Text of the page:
Class in in for dog health
A team of students is working to improve public health and animal welfare in Sikkim, in the Himalayan foothills.
Developed and delivered in collaboration with Australian-based Vets Beyond Borders (VBB), the pilot project, which built on the highly successful Sikkim Anti-Rabies and Animal Health Program (SARAH), was funded through a University of Melbourne Vice-Chancellor’s Engagement Grant.
Far from the expected classroom sizes of around 30 pupils, team member and Doctor of Veterinary Medicine student Aashima Auplish says many of the participating schools had several hundred students in each session. In just two weeks the project reached an audience of more than 8700 people. The focus was on identifying dog behaviour, rabies treatment and identification, and rabies prevention – followed up with a section on general dog health and wellbeing, and how these approaches impact on individuals and pet owners.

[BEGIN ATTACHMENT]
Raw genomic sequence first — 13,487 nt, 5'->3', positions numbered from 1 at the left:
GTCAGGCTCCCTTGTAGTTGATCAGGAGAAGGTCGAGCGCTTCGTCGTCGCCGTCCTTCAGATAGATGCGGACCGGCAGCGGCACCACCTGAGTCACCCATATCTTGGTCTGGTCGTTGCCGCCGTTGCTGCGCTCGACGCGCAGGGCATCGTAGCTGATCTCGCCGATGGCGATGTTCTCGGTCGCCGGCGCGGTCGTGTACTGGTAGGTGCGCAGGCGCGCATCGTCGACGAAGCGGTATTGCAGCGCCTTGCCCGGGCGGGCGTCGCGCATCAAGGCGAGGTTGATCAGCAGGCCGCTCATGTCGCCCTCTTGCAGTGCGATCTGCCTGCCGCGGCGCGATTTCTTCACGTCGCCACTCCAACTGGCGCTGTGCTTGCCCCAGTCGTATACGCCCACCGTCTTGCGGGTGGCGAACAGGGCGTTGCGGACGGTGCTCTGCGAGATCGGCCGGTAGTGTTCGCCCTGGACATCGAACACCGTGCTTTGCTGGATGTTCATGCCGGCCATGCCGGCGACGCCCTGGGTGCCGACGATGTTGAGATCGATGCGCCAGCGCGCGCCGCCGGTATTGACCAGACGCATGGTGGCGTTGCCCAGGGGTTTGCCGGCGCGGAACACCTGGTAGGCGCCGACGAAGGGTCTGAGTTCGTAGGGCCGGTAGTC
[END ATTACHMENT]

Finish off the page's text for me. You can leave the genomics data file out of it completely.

The project team – Aashima Auplish, Alison Clarke, Trent Van Zanten and project leader Dr Kate Abel – worked on developing content for around eight
months. The material included slide show handouts, skits, inflatable dogs and a number of pre-prepared videos.
Dr Charmaine Tham, President of VBB, says the SARAH project offered a great opportunity to explore the inclusion of an education program across the organisation’s work in other countries. “The SARAH project was established in 2006 and is very much a collaborative effort between VBB, our funding body, Fondation Brigitte Bardot in France, and the local Sikkim government to run these animal health, desexing and vaccination programs, mainly to reduce rabies,” Dr Tham says. “The challenge for volunteers and staff across the world is to develop and deliver engaging education programs, which take into account factors like the language barrier or in-country limitations. The student team did a wonderful job of transcending these challenges and they created a very impressive program. The quality of work they delivered was outstanding.”
Already the project has sparked interest from other organisations. Ms Auplish has recently completed an internship in Geneva with the World Health Organization, largely from connections made in Sikkim. “It’s important that we map the impact of our work,” she says. “NGOs and their funding bodies need solid evidence to support these programs, so we hope to illustrate that impact through the methods we used.”
Read more at: http://voice.unimelb.edu.au/volume-10/number-11/class-dog-health